Putting source documents online

By Felix Salmon
November 9, 2009
Gabriel Sherman has a long profile of Andrew Ross Sorkin, which spends a lot of time talking about Sorkin's problematic status within the NYT in general and the Sunday Business section in particular. But all big companies have internal politics. What's interesting is what the story says about the NYT's devotion, or otherwise, to serving its readers by giving them the information they want.

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Gabriel Sherman has a long profile of Andrew Ross Sorkin, which spends a lot of time talking about Sorkin’s problematic status within the NYT in general and the Sunday Business section in particular. But all big companies have internal politics. What’s interesting is what the story says about the NYT’s devotion, or otherwise, to serving its readers by giving them the information they want.

For instance, here’s Sorkin launching DealBook:

It was a radical idea for the Times. The paper had never aggregated outside news under its flag before, and Sorkin had to convince his skeptical bosses that the paper could point its readers to competitors.

And here’s Sorkin asking a NYT colleague, Tim O’Brien, for information a pair of fellow reporters had FOIA’ed:

“I also told him that my reporters on the piece, Don and Gretchen, would probably be uncomfortable simply handing over documents to him that they had spent a lot of time and energy to find, analyze, and report on,” O’Brien told me by e-mail.

As John Cook notes, this is silly at best:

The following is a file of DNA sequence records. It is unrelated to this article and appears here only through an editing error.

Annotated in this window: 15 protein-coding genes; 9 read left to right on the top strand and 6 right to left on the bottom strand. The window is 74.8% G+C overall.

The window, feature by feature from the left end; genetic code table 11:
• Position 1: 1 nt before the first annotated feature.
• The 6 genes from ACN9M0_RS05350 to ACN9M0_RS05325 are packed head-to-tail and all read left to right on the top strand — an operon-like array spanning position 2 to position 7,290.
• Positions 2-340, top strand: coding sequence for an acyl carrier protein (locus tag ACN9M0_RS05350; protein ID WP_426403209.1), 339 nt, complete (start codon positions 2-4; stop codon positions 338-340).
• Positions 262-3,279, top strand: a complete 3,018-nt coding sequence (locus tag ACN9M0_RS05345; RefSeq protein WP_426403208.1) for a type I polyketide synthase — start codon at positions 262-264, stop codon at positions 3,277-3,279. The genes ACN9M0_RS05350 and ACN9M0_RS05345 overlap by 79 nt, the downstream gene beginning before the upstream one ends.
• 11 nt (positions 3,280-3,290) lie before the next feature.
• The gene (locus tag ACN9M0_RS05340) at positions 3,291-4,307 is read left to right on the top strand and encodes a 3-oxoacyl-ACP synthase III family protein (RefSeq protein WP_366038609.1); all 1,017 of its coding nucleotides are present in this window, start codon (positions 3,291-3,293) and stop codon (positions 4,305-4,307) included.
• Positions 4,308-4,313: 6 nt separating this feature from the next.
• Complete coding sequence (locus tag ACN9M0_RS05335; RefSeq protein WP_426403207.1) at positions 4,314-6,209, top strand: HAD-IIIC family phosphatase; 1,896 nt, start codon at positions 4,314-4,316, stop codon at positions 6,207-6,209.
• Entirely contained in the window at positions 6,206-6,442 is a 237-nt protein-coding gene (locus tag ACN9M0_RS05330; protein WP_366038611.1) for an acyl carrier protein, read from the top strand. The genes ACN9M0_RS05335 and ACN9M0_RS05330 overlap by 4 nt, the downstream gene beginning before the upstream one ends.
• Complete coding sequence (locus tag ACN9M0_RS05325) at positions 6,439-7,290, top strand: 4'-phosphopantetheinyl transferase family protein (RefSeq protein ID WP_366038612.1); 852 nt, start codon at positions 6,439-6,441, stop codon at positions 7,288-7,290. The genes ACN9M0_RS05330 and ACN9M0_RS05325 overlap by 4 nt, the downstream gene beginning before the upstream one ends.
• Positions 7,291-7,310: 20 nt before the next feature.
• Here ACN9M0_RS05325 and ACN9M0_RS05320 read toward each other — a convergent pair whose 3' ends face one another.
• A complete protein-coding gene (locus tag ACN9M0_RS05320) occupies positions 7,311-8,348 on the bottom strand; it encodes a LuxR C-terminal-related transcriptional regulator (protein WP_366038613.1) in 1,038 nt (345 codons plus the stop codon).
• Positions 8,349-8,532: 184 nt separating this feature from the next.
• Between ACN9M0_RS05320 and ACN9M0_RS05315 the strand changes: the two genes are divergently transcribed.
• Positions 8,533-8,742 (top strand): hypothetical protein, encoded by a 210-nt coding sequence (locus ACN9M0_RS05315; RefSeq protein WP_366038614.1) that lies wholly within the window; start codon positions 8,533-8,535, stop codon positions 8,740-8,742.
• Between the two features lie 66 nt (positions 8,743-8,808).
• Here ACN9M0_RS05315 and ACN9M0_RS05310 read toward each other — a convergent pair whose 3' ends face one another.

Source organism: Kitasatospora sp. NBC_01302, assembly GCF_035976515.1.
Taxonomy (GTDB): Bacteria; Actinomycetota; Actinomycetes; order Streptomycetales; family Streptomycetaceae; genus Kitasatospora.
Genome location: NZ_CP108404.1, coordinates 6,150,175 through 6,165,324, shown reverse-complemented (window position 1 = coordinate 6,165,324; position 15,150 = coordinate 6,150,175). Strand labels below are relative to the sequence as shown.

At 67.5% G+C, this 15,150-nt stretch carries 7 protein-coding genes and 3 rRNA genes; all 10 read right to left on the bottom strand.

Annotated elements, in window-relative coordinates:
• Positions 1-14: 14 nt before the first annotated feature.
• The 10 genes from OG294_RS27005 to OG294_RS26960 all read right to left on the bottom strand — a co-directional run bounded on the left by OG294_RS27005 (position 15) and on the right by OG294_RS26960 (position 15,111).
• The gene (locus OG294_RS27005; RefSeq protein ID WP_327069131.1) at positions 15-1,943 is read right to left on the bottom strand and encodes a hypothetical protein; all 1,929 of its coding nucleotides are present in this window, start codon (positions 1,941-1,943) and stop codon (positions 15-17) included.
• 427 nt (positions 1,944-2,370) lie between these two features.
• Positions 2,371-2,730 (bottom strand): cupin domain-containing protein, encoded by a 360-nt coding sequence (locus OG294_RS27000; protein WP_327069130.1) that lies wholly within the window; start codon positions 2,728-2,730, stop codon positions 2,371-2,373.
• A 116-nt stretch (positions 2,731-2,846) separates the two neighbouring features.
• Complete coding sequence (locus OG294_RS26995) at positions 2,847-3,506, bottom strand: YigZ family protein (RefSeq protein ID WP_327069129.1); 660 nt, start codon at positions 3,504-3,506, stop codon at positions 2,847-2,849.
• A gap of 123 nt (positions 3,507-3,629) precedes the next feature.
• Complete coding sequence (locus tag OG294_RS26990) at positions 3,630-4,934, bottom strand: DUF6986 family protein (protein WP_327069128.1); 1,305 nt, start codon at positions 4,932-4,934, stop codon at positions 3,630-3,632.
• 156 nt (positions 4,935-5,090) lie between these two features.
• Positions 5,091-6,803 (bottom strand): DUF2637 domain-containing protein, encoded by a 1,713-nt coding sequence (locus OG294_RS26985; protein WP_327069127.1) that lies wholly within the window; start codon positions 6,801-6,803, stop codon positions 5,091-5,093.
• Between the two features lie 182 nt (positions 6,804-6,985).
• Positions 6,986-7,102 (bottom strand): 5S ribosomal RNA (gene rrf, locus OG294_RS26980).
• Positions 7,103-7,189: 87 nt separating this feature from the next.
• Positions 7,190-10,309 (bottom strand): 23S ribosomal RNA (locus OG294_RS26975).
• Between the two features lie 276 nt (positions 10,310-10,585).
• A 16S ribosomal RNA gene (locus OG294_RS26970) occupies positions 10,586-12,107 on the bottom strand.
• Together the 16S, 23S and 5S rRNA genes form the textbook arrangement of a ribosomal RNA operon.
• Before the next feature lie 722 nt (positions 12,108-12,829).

The grand irony of this flap is that much of it would have been rendered moot had the Times simply done what Sorkin did so effortlessly: Put the documents at issue online… That’s another Timesworld disconnect between the youthful web-focused culture and the old-school diggers—after Van Natta and Morgenson spent months working to get access to the documents, they apparently didn’t think to push their editors to share the originals with their readers.

I’m constantly amazed at the number of stories in the NYT which are based on primary sources the paper refuses to put online. In a tiny handful of cases, revealing the document might endanger a source or otherwise be inadvisable. But there’s no good reason not to publish documents received as the result of an FOIA request.

The NYT tends not to publish documents it uncovers as part of its investigations; one NYT reporter told me once that editors, when asked about the policy, mumbled something about copyright. It’s an untenably old-school approach, and serves mainly to promote turf wars and jealousies. The NYT has the best newspaper website in the world; its reporters should be encouraged to make full use of it.

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Comments
One comment so far

I’m absolutely with you on this. It’s particularly bad with court documents, which are publicly available (in the US) but hard for the general public to obtain. It’s very hard to summarise a complicated case in the amount of space an NYT reporter gets to do so – I should know, having reported on many. Why doesn’t the NYT include a link to the PDFed court filings when they write about a civil case?

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